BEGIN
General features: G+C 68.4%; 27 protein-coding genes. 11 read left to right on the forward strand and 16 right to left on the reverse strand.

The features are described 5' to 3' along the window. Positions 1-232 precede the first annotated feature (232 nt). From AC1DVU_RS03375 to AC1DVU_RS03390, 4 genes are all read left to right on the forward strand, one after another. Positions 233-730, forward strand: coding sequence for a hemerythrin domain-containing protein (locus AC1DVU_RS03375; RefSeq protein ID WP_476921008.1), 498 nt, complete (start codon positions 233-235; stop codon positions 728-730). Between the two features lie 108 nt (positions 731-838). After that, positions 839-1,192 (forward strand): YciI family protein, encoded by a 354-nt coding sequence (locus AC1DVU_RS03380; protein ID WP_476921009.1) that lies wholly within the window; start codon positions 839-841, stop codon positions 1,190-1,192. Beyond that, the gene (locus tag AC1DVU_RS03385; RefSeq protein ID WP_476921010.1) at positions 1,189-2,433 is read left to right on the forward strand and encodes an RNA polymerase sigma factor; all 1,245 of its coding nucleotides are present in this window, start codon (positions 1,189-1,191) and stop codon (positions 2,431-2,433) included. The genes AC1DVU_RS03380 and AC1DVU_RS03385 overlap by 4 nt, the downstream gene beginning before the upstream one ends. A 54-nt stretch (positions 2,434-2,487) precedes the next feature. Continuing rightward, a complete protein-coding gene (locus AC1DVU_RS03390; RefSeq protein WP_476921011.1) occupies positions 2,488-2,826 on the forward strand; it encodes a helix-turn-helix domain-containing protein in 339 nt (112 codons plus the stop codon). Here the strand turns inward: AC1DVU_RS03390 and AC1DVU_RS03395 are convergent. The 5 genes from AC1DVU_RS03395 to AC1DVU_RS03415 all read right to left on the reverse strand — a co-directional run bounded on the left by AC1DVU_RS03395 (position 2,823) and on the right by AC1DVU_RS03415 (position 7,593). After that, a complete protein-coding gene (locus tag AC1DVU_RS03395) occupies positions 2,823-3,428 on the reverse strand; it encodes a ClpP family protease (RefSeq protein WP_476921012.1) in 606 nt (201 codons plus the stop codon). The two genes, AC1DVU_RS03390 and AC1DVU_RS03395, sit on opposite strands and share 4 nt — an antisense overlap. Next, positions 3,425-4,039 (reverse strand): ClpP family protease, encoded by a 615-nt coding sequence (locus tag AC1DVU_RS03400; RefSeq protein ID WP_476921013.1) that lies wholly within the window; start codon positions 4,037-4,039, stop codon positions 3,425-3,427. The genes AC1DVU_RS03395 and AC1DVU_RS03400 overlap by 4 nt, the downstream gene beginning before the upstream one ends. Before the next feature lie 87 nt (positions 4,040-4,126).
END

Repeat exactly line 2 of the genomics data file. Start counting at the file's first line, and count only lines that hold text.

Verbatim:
The features are described 5' to 3' along the window. Positions 1-232 precede the first annotated feature (232 nt). From AC1DVU_RS03375 to AC1DVU_RS03390, 4 genes are all read left to right on the forward strand, one after another. Positions 233-730, forward strand: coding sequence for a hemerythrin domain-containing protein (locus AC1DVU_RS03375; RefSeq protein ID WP_476921008.1), 498 nt, complete (start codon positions 233-235; stop codon positions 728-730). Between the two features lie 108 nt (positions 731-838). After that, positions 839-1,192 (forward strand): YciI family protein, encoded by a 354-nt coding sequence (locus AC1DVU_RS03380; protein ID WP_476921009.1) that lies wholly within the window; start codon positions 839-841, stop codon positions 1,190-1,192. Beyond that, the gene (locus tag AC1DVU_RS03385; RefSeq protein ID WP_476921010.1) at positions 1,189-2,433 is read left to right on the forward strand and encodes an RNA polymerase sigma factor; all 1,245 of its coding nucleotides are present in this window, start codon (positions 1,189-1,191) and stop codon (positions 2,431-2,433) included. The genes AC1DVU_RS03380 and AC1DVU_RS03385 overlap by 4 nt, the downstream gene beginning before the upstream one ends. A 54-nt stretch (positions 2,434-2,487) precedes the next feature. Continuing rightward, a complete protein-coding gene (locus AC1DVU_RS03390; RefSeq protein WP_476921011.1) occupies positions 2,488-2,826 on the forward strand; it encodes a helix-turn-helix domain-containing protein in 339 nt (112 codons plus the stop codon). Here the strand turns inward: AC1DVU_RS03390 and AC1DVU_RS03395 are convergent. The 5 genes from AC1DVU_RS03395 to AC1DVU_RS03415 all read right to left on the reverse strand — a co-directional run bounded on the left by AC1DVU_RS03395 (position 2,823) and on the right by AC1DVU_RS03415 (position 7,593). After that, a complete protein-coding gene (locus tag AC1DVU_RS03395) occupies positions 2,823-3,428 on the reverse strand; it encodes a ClpP family protease (RefSeq protein WP_476921012.1) in 606 nt (201 codons plus the stop codon). The two genes, AC1DVU_RS03390 and AC1DVU_RS03395, sit on opposite strands and share 4 nt — an antisense overlap. Next, positions 3,425-4,039 (reverse strand): ClpP family protease, encoded by a 615-nt coding sequence (locus tag AC1DVU_RS03400; RefSeq protein ID WP_476921013.1) that lies wholly within the window; start codon positions 4,037-4,039, stop codon positions 3,425-3,427. The genes AC1DVU_RS03395 and AC1DVU_RS03400 overlap by 4 nt, the downstream gene beginning before the upstream one ends. Before the next feature lie 87 nt (positions 4,040-4,126).